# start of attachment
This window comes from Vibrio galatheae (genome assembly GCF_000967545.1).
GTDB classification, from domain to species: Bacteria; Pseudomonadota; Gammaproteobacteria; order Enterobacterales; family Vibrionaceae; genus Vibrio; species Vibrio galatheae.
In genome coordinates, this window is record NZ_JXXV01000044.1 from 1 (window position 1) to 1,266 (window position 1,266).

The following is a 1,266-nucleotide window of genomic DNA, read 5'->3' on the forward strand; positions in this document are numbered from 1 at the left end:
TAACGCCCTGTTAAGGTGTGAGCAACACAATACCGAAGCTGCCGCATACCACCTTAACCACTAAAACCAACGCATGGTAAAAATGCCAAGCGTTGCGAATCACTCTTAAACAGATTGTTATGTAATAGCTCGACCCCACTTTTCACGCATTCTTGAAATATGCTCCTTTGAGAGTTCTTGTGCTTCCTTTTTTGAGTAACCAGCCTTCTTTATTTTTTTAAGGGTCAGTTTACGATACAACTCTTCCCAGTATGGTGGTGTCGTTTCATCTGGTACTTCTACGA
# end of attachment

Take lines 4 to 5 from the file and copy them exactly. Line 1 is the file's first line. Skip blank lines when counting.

The following is a 1,266-nucleotide window of genomic DNA, read 5'->3' on the forward strand; positions in this document are numbered from 1 at the left end:
TAACGCCCTGTTAAGGTGTGAGCAACACAATACCGAAGCTGCCGCATACCACCTTAACCACTAAAACCAACGCATGGTAAAAATGCCAAGCGTTGCGAATCACTCTTAAACAGATTGTTATGTAATAGCTCGACCCCACTTTTCACGCATTCTTGAAATATGCTCCTTTGAGAGTTCTTGTGCTTCCTTTTTTGAGTAACCAGCCTTCTTTATTTTTTTAAGGGTCAGTTTACGATACAACTCTTCCCAGTATGGTGGTGTCGTTTCATCTGGTACTTCTACGA